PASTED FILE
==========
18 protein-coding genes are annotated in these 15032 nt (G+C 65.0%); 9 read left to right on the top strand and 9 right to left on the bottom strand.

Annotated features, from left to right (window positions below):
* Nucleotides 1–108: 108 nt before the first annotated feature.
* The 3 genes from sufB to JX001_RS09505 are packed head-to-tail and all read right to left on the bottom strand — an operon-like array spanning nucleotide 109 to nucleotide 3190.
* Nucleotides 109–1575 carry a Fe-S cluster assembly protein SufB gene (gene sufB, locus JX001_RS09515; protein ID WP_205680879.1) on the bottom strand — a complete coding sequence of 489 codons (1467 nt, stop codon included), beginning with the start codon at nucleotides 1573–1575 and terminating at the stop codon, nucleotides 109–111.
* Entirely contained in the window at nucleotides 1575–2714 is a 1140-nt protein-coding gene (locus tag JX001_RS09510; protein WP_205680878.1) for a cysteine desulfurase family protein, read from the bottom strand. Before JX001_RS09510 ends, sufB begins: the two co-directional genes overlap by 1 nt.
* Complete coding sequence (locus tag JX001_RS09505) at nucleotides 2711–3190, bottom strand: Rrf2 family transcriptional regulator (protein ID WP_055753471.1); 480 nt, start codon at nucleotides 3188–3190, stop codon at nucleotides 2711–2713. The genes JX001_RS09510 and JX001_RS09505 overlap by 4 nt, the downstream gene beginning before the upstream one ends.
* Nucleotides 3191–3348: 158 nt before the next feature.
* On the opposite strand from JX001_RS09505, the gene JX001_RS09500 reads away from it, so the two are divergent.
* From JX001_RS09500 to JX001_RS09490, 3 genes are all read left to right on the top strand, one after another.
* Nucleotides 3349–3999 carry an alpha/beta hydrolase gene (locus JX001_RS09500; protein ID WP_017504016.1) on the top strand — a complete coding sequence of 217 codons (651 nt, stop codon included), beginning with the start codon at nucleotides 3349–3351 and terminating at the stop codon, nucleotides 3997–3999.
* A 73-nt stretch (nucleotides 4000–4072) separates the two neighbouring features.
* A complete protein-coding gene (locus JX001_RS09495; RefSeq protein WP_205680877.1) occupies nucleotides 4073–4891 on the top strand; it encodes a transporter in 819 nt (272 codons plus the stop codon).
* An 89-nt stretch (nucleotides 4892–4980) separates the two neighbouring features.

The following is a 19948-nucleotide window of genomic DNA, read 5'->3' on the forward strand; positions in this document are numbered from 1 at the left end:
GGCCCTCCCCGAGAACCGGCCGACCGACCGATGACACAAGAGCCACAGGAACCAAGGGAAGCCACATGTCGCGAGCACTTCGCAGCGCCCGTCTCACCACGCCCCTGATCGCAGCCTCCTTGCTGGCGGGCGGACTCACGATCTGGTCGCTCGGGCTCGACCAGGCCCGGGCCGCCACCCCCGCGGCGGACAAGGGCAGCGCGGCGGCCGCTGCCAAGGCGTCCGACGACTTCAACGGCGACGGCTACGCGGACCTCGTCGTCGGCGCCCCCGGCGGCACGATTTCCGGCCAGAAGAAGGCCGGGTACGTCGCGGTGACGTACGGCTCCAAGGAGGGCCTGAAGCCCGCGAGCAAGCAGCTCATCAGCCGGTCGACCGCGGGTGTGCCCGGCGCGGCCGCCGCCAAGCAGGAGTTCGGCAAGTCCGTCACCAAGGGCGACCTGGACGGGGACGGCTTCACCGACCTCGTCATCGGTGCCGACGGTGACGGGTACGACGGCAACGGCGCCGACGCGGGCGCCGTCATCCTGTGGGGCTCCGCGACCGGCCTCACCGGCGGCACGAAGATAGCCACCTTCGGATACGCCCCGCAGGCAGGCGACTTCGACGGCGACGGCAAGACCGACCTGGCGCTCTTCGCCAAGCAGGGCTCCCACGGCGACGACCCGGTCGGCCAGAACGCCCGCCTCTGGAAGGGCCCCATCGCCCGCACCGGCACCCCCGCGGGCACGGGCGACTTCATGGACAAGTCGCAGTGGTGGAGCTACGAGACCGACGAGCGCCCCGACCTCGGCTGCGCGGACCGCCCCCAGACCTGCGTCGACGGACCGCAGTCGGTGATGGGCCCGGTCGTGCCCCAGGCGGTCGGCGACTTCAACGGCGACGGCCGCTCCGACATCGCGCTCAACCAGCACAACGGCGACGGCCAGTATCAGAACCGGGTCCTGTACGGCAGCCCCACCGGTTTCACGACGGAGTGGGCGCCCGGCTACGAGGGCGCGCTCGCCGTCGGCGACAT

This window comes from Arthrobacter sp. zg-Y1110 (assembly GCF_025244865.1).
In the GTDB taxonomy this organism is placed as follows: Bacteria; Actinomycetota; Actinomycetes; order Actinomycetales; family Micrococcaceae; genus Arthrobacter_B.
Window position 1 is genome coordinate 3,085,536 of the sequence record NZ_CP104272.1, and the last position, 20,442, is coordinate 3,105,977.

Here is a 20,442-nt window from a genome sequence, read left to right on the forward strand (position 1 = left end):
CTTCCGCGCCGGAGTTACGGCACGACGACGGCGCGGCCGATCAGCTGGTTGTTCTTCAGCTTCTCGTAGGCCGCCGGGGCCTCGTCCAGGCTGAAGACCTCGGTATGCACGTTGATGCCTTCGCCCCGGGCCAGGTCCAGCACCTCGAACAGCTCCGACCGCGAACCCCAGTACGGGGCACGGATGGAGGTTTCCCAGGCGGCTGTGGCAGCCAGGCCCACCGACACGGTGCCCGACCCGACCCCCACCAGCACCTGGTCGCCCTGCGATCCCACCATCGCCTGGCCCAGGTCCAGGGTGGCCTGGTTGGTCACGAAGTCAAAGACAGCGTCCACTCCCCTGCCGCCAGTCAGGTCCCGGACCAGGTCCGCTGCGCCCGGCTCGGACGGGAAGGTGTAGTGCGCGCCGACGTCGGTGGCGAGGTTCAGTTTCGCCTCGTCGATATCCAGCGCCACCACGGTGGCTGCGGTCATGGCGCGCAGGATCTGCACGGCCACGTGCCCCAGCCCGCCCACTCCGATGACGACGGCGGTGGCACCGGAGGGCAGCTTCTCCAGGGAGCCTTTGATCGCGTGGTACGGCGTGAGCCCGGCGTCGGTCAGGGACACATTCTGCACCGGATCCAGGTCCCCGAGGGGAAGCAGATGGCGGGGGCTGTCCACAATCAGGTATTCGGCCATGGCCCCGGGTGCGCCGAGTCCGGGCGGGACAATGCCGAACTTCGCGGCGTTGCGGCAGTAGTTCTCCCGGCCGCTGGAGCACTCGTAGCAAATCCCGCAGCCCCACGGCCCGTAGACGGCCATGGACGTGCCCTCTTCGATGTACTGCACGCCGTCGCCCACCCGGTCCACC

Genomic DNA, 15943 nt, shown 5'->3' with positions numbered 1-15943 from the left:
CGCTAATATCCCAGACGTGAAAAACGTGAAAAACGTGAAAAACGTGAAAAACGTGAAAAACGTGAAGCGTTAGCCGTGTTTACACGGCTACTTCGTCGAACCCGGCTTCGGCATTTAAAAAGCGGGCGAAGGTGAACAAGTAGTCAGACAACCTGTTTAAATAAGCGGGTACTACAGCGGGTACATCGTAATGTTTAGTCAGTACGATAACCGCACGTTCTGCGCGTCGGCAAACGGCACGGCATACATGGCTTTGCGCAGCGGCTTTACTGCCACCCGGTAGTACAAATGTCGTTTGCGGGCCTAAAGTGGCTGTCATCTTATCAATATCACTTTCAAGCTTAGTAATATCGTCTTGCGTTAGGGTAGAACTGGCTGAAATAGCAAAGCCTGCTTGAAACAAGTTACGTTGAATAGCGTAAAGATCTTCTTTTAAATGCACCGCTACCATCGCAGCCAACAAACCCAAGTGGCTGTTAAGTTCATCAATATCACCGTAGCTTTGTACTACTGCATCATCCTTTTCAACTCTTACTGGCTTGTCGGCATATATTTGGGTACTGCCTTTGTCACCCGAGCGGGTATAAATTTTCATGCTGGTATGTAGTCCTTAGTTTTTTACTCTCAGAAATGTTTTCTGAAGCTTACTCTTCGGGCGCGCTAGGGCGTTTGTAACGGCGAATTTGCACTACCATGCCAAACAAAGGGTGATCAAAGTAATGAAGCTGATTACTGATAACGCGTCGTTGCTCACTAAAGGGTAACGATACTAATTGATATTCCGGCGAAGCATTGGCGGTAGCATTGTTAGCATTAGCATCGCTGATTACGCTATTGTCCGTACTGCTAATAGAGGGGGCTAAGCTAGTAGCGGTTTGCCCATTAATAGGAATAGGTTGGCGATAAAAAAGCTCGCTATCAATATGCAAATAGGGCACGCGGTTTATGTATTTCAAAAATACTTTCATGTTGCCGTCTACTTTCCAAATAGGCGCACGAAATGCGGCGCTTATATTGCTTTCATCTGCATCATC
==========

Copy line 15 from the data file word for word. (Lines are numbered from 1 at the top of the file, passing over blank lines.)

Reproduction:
The following is a 19948-nucleotide window of genomic DNA, read 5'->3' on the forward strand; positions in this document are numbered from 1 at the left end: